18 February, 2011
Frequent commenter DamianoV wanted a better glimpse into the sausage factory:
An interesting write-up would be a discussion of the deliberations you underwent in the design and implementation of The Fae’s Wyrd.
Instead of banging out a long comment, let me write a post. :)
How did you define and fine-tune the effects of the 4 elements in the 4 abilities?
As I’ve pointed out before, my starting point was the elemental advancement system I outlined before. Really, the three purposes of the game was: 1) to test out the elemental advancement system, 2) to develop our Flash skills, and 3) to maybe make some money. You can design a system, but even the best prototype isn’t a good substitute for putting it within the context of an actual game. Note that I think a design writeup like this is invaluable for planning. You always have to adjust to reality, but it gives a great basis from which to work. I know other designers advocate a much more lose design methodology (and I’d say we used one for the game overall), but detailing out some aspects of a major system like this can help.
Speaking of adjustments, you’ll notice that one thing we changed was to remove “attack speed” and add in “slice”. My original design envisioned something like the “active time battle” system from the Final Fantasy games. So, faster attack speed means being able to go faster. Given how we structured the in discrete rounds, that wouldn’t work.
So, I was inspired by a few other grid-based RPGs and introduced the “slice” technique. Basically, the more slice ability you have, the more often you can use the “slice” command. With a melee weapon, you can “slice” through all monsters in the same column (front or back), and with a ranged weapon you can hit monsters in a single row. This added a strategic element in that your choice of target might change if you figured you would get a slice next round, especially with a bow wielder.
The actual adjustment of how much to-hit is added by adding a Water shard to your offense ability was initially about math. Your total chance to hit is your to-hit value less the enemy’s dodge. I calculated “average” values and figured what would be a good value. To put this in perspective, characters start with a 100 to-hit value and 10 dodge. So, a character trying to hit him- or herself would do so 90% of the time. Monsters get a bonus dodge every “rank” between 1-3 points. This means that if you put half your offense shards as water (+5 to hit per shard), you’ll have a very good chance to hit most monsters; I didn’t want to require the player to put all offensive shards as water to do so, since “to hit” is a rather boring stat. I played the game through several times to make sure that felt right, especially at the lower levels.
The other interesting design issues I considered was how fast players should advance compared to the monsters. Originally I had it so that you got 1 guaranteed shard at the end of every level, and monster “rank” went up ever 5 levels; with 4 characters, you would advance about 1.25 shards per character per monster rank, not including shards randomly found in chests or after combat. That seemed too slow, so I increased it to 2 shards at the end of every level and monsters going up rank ever 3 levels. This meant that avoiding combats and chests you would go up 1.5 shard per character per monster rank. This allowed the player to control their difficulty level somewhat, where a player could do more fights and try for more chests if they felt combat was getting a bit too tough.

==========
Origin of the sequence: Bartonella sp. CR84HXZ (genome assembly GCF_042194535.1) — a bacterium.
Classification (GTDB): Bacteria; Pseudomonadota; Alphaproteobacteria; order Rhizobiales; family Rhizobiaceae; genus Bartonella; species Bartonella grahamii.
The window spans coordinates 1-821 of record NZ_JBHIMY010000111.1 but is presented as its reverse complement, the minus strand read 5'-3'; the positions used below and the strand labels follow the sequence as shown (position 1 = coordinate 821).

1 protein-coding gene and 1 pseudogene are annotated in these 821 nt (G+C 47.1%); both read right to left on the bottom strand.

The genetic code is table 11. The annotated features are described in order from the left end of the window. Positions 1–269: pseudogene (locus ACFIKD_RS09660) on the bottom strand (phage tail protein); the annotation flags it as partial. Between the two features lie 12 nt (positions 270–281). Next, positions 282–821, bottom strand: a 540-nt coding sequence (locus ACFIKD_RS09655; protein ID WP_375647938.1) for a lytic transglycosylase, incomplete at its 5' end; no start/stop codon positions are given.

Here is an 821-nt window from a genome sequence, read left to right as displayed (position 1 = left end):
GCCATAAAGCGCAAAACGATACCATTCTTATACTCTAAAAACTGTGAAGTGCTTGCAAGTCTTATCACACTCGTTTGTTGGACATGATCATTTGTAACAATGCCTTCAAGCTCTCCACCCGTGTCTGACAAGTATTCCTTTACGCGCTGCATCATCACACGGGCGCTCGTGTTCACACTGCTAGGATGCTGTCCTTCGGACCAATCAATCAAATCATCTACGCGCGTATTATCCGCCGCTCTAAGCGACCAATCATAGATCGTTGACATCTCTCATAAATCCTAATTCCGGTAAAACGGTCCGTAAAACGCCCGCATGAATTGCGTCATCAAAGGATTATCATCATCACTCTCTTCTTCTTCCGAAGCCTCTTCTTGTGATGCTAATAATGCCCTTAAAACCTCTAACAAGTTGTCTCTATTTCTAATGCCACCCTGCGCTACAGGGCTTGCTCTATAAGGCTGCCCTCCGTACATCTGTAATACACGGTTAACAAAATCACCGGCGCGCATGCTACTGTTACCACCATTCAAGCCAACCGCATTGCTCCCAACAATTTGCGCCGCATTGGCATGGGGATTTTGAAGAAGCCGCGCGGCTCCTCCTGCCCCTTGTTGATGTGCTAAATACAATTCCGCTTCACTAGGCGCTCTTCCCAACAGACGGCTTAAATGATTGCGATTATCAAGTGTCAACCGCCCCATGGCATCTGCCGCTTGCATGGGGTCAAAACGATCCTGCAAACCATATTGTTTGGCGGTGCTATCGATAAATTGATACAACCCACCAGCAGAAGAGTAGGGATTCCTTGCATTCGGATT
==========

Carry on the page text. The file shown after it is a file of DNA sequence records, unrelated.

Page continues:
What considerations went into the design of the interfaces (character creation, exploration, combat) in terms of what information was offered and how much control and input was allowed?
Dave ‘Over00′ Toulouse designed the interface details, and Sara Pickell did the art for most of them. I’ll let either of them comment on their own blogs or in comments if they have any particular insight to share.
As for exposing information, we played around with a few options, but ultimately we felt it was best to expose as much info to the player as possible about upgrades, etc. We went with what was easy to implement in our system for the most part. We originally just had weapons showing stats, but our donors gave feedback that they wanted easy comparison. We added that for them near the end.
Not to slam the work Dave or Sara did, but I think the interface is the weakest part of the game. I’m a crap UI designer, in that I know enough to know what I don’t know and understand that I’m crap at it. I think Dave did a pretty good job, but there are obviously issues that could be addressed. When the game was reviewed by Flash Game License, the comments we got were that the interface was decided a bit too old school for its own good. (I suspect if we had drag-and-drop functionality, at least, that would make it feel a bit more modern.) Given our lack of real bids, I suspect this is a big drawback of the game.
As for the game itself, we’re still deciding what to do. One way or another it’ll be released. It’s just question of if we can get a sponsor for it, or if it just shows up on our own site, for example, for anyone to play.
Any other questions? Leave them in the comments and I’ll answer as I can.